If we were to apply the regulations outlined in the LASP to driving your car, let’s see what driving your car would look like. First, if your car was under a certain weight, you’d be exempt from the regulations. If you had a large car, like an SUV or pick-up truck, then you would have to pass a fingerprint-based criminal history record check in order to drive (in addition to your drivers’ test), and a security threat assessment – either of which could come back negative and you would not be allowed to drive. 

Next, your passengers would have to be screened. You or someone that works for you would have to be trained in screening. You would have to have a security program approved by the TSA. The TSA could at any time come inspect your procedures to make sure you are in compliance – without due process and without warning. The government would restrict you from carrying certain items in your car – things that could be used as a weapon but things you may need in case of an emergency. Federal marshals could be placed in your private car and you would not have a say in the matter. If one of your passengers, like your kids, had to be bumped out of the seat for a FAM to sit there, well, so be it– you can either drive or not. Your choice. By the way, this process may violate the Third Amendment to the U.S. Constitution regarding the quartering of troops. All of this would be at your own cost.

A third-party would also be used to come verify that you are following the proper procedures. You will pay for this periodic assessment too.

Next, places that you visit, like grocery stores, your friends and families homes, would have to be equipped with expensive security screening technology so that they could screen passengers that you would carry upon leaving those locations – including the people you brought with you in the first place. They may also have to take additional security measures because you want to drive your truck to their house or place of business. You would also have to bear some or all of this cost.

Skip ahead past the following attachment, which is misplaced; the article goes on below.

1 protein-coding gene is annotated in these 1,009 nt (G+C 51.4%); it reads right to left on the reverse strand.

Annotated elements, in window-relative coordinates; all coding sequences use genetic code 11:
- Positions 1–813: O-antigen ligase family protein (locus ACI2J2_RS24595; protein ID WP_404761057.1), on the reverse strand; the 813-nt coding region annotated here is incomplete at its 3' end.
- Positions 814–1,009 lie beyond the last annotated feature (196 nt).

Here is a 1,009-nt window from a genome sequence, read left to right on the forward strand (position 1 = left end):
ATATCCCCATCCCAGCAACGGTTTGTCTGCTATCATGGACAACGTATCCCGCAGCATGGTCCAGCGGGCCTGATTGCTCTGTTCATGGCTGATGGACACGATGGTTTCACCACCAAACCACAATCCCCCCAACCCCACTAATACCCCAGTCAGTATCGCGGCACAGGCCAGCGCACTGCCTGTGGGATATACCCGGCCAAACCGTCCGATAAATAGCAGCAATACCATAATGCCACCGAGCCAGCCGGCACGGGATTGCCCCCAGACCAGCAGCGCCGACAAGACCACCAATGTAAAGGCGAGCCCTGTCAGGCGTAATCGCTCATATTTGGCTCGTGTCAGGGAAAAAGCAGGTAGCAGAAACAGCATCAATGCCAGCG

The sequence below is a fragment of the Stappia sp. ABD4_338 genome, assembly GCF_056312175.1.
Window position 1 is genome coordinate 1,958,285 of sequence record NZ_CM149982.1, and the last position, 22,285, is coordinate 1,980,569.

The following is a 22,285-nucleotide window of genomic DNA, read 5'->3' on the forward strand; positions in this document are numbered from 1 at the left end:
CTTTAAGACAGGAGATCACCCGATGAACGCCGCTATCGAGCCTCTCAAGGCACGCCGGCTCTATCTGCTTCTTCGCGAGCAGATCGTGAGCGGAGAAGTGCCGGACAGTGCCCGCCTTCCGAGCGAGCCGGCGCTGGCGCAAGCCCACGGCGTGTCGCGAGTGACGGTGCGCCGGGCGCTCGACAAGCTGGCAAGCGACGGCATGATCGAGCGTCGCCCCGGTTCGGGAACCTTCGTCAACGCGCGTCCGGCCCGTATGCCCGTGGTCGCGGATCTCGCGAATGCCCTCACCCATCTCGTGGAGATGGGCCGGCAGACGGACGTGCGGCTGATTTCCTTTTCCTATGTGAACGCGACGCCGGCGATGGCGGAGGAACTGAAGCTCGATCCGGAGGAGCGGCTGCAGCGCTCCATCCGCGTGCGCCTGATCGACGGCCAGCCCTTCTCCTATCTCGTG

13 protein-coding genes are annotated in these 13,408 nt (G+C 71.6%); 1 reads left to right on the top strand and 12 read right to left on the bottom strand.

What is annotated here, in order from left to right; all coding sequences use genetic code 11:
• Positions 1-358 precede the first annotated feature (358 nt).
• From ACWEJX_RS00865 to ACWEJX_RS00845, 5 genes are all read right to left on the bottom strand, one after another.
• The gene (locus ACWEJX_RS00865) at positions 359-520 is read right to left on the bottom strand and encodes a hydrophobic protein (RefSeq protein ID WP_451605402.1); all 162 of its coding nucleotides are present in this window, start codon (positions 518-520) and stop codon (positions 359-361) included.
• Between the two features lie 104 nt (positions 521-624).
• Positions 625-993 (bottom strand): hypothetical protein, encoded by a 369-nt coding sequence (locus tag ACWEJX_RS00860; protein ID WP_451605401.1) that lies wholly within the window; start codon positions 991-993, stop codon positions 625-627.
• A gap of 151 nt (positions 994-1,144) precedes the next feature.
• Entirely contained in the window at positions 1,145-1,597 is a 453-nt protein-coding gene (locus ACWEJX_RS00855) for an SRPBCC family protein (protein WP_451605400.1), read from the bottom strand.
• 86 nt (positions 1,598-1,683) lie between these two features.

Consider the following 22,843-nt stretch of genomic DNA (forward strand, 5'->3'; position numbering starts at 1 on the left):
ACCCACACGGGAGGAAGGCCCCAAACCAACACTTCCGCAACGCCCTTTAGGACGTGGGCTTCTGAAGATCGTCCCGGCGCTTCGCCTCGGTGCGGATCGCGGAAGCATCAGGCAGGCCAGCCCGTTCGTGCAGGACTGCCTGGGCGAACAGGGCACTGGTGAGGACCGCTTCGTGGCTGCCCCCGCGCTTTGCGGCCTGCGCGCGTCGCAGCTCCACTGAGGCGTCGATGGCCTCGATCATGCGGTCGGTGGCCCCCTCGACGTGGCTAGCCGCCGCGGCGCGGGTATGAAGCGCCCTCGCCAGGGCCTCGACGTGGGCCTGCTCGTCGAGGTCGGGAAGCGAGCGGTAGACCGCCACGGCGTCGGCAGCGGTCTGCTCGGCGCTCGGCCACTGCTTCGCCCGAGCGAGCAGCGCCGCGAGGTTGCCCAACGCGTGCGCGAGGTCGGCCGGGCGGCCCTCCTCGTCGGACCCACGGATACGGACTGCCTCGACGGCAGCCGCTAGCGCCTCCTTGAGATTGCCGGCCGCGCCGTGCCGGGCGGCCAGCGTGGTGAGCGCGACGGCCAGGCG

Okay – get the point yet? I know, I know, you’re still arguing that there is a difference with airplanes versus trucks. I’m the first to agree that small planes could and have been used in attacks, real, fictional and plotted, so we should do something – and we have been. We’ve done quite a bit. But the regulations in the LASP would likely cause thousands of people to park their planes and possibly close airports – job losses would be in the tens of thousands and possibily hundreds of thousands when you take into account all of the businesses that benefit from airports and air travel . There goes essential economic drivers and key services like doctors using the private aircraft to service remote towns; sales people using private aircraft to service accounts – they can always get a another job, right? There goes the youth learning to fly so they can have a career in the airline or air cargo industry – which incidentally, connects us to the global economy.

 We’re talking about private conveyance here. Not commercial conveyance. In commercial conveyance, you largely do not know who you are carrying and that makes all the difference.

I’m not going to debate whether TSA has information that suspects there could be an attack from general aviation. We’ll assume they either do, or that it’s a good idea to protect our industry, before something bad happens that is tied into GA and Congress moves to shut down our industry.

What I am encouraging is that TSA go back to the drawing board and just like they did with the Security Guidelines for General Aviation Airports, sit down with the industry and work together on a set of regulations that are both affordable, effective and make sense.